Maybe I could break a little bit the rock-paper-scissors balance. What about a very strong monster that gets some advantage after winning a throw using the Attack action? Would that player use Attack at first round? Or would avoid it because it’s too obvious? Nice dilemma :)

So, as you can see, this little game may easily grow up.

CELL·SDK

CELL·SDK is a promising cross-platform development tool that supports iOS, Android and Windows Phone with the same code base. They are still working on it, but it already offers some very interesting features such as a modern physics engine, support for sprite based animations, key-frame based animations, integration of various advertising platforms, analytics…

The main drawback is the cost. CELL·SDK is built upon MonoTouch and Mono for Android, so you will need the corresponding licenses to publish games and apps for iOS and Android, apart from the CELL·SDK license.

Art

For all the art of Muster my Monsters I talked with Javi Sanz, from Ravalmatic. Menu screens, game HUD, character design, sprite animations, background… Everything.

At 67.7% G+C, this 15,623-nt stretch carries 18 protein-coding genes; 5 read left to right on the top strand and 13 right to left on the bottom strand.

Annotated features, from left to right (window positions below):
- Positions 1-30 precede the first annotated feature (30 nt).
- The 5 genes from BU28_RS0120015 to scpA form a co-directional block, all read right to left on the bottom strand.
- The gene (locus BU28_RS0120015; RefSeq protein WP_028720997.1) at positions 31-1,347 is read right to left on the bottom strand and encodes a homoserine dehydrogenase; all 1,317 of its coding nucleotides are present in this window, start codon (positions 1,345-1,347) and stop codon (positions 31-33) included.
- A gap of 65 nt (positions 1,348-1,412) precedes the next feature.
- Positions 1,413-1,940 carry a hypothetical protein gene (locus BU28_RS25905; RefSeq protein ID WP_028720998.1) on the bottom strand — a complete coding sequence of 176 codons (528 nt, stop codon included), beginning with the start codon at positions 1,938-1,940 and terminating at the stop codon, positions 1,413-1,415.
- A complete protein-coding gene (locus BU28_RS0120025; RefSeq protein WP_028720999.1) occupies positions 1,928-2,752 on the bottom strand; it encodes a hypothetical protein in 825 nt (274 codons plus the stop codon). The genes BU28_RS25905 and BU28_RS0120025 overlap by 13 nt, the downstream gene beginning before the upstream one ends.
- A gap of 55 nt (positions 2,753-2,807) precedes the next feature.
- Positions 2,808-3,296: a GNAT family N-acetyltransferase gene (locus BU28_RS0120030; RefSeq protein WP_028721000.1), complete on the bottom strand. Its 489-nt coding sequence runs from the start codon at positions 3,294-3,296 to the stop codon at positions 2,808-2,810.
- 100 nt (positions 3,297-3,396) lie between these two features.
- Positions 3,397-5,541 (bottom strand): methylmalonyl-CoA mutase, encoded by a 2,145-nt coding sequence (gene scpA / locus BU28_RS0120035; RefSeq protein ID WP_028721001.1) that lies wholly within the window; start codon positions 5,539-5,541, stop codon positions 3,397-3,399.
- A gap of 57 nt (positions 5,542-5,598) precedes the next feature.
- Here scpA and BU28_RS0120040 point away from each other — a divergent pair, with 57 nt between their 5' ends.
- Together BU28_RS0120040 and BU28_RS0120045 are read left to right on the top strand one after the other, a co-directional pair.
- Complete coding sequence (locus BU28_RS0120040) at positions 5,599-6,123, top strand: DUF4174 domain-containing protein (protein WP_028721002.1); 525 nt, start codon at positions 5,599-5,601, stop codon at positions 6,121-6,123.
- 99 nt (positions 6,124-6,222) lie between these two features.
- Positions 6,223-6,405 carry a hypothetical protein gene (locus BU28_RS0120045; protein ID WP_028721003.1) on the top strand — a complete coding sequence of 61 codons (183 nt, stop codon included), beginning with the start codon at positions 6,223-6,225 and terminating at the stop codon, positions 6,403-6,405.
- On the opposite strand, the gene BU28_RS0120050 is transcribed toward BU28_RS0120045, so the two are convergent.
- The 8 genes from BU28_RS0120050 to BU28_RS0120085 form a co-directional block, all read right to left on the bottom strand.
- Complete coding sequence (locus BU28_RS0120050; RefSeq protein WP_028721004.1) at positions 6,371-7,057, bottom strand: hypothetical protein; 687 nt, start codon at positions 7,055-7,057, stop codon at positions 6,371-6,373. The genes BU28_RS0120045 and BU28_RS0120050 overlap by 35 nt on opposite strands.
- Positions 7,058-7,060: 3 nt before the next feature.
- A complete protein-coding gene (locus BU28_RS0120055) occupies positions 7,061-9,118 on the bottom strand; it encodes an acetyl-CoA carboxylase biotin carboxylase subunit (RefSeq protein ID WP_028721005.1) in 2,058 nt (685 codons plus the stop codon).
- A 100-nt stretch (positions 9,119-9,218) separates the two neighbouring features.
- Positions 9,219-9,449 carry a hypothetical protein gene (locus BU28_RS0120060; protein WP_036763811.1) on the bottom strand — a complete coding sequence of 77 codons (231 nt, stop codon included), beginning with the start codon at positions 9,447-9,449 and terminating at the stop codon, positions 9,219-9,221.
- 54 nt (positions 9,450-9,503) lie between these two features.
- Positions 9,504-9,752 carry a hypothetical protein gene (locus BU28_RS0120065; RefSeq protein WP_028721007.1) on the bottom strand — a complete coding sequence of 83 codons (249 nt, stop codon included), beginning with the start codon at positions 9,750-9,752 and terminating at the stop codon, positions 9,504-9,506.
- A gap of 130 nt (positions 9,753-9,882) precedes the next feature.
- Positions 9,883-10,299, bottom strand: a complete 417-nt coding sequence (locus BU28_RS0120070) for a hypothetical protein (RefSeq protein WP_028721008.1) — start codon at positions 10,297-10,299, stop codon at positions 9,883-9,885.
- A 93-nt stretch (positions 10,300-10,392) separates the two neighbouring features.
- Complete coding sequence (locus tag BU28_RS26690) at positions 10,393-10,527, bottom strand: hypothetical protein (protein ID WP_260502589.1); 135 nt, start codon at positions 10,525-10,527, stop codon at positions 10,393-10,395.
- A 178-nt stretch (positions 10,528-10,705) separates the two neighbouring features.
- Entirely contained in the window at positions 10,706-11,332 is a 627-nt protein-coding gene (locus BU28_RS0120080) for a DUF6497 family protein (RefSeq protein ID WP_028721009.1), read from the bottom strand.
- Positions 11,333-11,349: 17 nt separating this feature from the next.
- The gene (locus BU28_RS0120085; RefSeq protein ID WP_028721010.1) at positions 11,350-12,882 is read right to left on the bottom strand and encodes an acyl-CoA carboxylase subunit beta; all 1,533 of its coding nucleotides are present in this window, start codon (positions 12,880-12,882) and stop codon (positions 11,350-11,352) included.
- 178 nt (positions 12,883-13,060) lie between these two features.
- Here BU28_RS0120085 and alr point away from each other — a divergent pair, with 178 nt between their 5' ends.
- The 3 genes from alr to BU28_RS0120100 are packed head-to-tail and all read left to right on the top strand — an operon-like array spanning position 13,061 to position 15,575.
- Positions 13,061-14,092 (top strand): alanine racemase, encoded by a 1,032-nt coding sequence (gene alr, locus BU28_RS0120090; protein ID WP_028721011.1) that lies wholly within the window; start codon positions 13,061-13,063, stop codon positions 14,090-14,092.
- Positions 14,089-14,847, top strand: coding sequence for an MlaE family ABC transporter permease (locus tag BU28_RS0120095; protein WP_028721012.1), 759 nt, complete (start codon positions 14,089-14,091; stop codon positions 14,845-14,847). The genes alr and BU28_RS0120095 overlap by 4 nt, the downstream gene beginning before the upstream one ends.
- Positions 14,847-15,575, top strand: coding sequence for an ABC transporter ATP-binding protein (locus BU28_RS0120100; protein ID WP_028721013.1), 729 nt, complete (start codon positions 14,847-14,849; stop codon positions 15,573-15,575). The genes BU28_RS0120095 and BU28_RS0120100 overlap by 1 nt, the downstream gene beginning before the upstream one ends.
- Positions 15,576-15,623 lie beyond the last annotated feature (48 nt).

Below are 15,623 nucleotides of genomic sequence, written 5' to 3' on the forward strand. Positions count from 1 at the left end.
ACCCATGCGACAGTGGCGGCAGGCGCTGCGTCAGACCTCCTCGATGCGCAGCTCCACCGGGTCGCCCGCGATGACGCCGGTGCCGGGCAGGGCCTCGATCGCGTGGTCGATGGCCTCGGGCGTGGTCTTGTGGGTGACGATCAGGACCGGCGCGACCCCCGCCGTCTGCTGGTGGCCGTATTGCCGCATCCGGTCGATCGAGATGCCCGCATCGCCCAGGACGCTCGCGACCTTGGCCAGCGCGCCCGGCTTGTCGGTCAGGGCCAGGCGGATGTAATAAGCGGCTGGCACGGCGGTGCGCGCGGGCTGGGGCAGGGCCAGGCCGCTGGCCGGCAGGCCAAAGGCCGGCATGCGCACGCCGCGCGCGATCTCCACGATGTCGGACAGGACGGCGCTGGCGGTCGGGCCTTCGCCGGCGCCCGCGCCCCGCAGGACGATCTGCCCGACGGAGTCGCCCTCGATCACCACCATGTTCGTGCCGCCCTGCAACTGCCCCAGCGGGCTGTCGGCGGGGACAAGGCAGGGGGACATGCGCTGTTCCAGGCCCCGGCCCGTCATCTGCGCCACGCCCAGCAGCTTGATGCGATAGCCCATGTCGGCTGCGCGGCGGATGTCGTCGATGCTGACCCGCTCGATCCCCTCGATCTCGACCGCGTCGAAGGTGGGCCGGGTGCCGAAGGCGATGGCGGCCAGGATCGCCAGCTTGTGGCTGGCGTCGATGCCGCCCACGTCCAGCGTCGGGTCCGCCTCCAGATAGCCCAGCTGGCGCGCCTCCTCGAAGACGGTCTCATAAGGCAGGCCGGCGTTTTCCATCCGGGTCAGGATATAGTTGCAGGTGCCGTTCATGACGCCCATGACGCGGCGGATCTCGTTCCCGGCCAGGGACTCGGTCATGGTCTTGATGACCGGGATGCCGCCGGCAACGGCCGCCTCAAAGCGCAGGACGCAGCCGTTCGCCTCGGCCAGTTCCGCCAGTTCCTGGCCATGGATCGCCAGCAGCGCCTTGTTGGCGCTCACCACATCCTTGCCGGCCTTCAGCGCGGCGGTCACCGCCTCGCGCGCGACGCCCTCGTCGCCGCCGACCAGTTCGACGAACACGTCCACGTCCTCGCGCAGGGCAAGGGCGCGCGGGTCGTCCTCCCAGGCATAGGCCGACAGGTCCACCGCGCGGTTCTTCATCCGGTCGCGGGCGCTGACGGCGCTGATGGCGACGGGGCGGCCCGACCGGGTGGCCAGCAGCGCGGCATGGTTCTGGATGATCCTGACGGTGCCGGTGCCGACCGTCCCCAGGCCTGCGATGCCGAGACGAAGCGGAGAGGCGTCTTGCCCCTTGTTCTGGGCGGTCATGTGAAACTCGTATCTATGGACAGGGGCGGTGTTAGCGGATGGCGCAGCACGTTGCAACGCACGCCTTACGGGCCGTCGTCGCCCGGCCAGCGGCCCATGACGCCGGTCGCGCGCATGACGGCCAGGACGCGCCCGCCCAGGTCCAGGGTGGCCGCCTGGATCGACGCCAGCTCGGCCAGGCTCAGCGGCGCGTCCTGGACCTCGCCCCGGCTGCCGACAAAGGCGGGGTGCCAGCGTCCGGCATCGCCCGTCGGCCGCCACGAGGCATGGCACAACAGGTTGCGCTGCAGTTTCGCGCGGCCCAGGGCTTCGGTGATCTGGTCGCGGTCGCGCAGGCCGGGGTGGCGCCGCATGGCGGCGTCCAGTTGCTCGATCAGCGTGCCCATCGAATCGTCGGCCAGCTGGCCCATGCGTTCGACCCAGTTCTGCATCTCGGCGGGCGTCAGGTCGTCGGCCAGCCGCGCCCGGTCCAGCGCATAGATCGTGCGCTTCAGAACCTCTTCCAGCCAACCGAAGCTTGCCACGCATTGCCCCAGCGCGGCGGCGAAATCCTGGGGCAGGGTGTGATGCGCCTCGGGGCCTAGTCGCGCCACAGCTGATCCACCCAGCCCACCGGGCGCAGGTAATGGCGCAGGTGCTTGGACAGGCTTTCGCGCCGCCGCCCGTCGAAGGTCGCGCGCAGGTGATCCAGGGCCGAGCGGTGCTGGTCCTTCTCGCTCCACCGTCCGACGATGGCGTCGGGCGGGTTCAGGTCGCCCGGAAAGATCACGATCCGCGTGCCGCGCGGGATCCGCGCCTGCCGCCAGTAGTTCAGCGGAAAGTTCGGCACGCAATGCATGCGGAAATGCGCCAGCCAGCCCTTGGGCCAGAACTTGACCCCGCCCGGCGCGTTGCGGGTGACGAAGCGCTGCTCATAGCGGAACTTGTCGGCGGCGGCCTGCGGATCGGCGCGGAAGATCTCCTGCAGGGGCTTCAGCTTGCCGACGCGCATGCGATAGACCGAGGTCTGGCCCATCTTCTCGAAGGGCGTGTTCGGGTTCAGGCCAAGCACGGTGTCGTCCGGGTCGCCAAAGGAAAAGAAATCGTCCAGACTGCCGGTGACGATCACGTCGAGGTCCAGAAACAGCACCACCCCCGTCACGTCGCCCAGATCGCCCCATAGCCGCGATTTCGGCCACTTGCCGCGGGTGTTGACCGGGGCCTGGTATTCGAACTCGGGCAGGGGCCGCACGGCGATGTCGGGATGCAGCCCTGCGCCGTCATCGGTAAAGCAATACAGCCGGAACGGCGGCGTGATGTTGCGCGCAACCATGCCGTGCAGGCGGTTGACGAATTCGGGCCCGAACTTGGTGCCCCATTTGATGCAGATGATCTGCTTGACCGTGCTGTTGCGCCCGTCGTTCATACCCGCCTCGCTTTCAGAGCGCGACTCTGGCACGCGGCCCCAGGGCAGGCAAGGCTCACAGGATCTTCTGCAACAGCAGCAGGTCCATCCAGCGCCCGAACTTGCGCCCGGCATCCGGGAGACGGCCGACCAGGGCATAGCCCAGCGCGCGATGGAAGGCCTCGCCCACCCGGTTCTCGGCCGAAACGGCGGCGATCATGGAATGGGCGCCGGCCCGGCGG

It is amazing how he could manage to do everything taking into account that I first talked to him about the game two weeks before the deadline. Great work Javi!! Thanks!! 😀

Music & SFX

The music and, specially, the SFX are very important for this game. The background music builds tension and the SFX help the player to understand the action and being aware of the current game state.

It is important that the payer can easily know how many rounds has win/loose so far and the number of matches played so far. But the most important thing is that the player could internalize the timings and phases of the game, as well as the history of actions delivered both by himself and the opponent. And for achieving this, the SFX are as important as the visuals. The sequences of sounds are easily retained unconsciously by players.

Conclusion

The most important conclusion I get from this stressful experience is that it is possible to create a playable and fun game within two weeks. It still needs some polish, but the main part is already developed.

It also has allowed me to introduce myself to the Windows Phone platform. Microsoft technologies are really great: C#, XNA, Silverlight, etc. All of them are modern and robust tools that make your life easier as a developer. In the future I will see if it happens to be the same with the Marketplace and the publication and distribution phase.

So, let me remember you again that you can help Muster my Monsters win the first CELL APP Awards voting for it here. Wish me luck! Thanks! 😀

This post is part of iDevBlogADay, a group of indie iOS development blogs. You can keep up with iDevBlogADay through the web siteRSS feed, or Twitter.

5 thoughts on “Making a cross-platform game in two weeks

  1. I would love to play this on my windows phone.. seems like a good banter game to play with your mates in your break.
    great idea!

  2. Pingback: Making a cross-platform game in two weeks [Toni Sala] (iDevBlogADay) | zdima.net